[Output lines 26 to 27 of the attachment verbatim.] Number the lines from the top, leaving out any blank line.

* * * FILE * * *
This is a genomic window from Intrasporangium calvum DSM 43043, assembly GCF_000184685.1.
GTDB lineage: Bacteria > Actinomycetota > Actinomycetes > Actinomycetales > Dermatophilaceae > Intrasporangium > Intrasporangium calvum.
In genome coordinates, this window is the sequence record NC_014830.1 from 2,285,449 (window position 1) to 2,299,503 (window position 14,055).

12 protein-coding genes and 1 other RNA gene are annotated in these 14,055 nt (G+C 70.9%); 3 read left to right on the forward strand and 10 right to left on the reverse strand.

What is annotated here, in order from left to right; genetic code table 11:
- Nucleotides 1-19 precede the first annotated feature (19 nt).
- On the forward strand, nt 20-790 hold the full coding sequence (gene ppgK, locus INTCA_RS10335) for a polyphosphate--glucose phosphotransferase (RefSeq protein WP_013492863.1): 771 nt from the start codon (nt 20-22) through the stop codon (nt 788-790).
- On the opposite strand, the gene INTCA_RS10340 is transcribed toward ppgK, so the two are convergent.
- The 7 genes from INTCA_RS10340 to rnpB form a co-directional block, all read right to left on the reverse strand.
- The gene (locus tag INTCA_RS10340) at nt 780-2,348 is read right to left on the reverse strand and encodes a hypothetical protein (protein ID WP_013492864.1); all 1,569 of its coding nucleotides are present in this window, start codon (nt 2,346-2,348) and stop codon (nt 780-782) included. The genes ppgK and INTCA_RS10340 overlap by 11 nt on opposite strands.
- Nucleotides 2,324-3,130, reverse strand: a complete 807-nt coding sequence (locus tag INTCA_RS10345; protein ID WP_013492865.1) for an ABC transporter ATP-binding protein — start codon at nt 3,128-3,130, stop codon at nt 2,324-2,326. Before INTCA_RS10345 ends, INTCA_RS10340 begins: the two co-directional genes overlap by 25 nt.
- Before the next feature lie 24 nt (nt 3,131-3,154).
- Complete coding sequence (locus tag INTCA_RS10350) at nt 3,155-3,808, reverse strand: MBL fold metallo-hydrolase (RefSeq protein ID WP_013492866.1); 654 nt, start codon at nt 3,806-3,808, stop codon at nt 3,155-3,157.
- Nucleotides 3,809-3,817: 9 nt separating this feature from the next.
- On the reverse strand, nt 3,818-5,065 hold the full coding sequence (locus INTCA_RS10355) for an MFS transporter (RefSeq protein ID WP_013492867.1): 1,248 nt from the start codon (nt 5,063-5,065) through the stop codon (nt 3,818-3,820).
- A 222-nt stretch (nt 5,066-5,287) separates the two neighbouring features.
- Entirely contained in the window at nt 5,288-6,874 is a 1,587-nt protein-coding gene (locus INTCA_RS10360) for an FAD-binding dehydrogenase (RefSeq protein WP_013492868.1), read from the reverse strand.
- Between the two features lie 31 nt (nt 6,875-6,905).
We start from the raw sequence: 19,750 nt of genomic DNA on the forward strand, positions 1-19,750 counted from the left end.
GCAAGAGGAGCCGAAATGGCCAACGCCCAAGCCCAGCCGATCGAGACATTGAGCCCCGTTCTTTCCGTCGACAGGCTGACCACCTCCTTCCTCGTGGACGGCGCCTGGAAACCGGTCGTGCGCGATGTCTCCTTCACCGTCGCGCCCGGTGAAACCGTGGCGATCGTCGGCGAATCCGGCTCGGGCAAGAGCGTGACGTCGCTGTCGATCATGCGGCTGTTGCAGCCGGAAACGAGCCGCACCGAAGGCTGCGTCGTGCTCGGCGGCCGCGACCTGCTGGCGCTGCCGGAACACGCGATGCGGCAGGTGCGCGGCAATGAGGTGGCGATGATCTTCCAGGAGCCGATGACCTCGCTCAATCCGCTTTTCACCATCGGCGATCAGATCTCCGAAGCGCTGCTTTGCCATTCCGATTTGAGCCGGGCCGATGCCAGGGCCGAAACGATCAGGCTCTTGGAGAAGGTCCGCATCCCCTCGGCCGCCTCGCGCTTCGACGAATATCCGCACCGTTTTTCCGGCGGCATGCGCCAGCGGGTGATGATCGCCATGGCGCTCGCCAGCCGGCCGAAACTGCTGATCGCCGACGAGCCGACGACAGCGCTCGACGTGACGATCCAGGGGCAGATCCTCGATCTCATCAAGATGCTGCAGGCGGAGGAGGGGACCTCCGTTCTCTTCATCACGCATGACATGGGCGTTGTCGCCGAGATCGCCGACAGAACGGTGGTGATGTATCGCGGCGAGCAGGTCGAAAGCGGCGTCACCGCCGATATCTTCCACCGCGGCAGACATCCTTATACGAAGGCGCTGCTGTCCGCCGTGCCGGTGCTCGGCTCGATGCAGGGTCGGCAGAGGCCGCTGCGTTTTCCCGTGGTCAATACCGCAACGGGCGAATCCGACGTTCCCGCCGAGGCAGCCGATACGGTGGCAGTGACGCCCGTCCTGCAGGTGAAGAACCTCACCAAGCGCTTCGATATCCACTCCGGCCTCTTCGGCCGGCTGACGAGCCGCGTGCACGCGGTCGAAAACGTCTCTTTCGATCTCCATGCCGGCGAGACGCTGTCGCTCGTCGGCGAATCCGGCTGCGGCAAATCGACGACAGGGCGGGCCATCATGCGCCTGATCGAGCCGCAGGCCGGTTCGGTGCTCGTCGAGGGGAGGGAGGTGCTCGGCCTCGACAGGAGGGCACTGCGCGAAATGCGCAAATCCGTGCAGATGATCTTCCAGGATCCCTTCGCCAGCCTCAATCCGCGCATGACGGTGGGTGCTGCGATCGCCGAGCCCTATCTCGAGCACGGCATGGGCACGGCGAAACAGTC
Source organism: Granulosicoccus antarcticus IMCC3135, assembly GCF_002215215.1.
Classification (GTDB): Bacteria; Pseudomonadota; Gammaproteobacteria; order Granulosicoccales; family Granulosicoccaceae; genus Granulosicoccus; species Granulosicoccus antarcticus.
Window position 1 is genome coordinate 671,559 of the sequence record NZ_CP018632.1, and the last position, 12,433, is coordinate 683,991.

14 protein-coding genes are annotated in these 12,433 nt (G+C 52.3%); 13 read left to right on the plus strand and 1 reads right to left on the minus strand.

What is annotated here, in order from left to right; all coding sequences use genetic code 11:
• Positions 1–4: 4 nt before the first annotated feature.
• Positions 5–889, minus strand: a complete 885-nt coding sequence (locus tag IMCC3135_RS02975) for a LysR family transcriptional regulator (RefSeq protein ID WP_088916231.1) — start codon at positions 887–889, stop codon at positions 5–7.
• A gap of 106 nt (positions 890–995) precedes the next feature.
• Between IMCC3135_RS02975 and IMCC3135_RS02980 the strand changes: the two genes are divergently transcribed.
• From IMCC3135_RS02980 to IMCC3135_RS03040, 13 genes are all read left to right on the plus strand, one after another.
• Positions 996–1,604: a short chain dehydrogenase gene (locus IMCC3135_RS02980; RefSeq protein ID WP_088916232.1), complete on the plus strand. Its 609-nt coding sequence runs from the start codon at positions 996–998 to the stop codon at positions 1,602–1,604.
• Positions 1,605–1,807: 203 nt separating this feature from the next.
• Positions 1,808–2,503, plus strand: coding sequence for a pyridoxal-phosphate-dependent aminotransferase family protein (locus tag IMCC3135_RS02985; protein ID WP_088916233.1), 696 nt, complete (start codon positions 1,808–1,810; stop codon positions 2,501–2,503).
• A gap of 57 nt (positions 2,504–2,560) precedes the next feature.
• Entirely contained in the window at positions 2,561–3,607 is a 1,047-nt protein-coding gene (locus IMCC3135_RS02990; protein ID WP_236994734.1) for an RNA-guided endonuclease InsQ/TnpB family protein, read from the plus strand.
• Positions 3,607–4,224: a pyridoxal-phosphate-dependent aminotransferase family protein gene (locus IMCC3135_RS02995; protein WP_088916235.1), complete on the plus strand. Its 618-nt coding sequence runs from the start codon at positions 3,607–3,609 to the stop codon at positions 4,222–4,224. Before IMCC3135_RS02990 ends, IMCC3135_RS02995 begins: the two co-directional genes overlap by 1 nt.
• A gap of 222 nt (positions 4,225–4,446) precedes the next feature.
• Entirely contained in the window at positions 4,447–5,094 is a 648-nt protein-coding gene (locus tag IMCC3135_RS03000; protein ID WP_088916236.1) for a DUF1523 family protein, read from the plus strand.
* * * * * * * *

• Positions 1–4: 4 nt before the first annotated feature.
• Positions 5–889, minus strand: a complete 885-nt coding sequence (locus tag IMCC3135_RS02975) for a LysR family transcriptional regulator (RefSeq protein ID WP_088916231.1) — start codon at positions 887–889, stop codon at positions 5–7.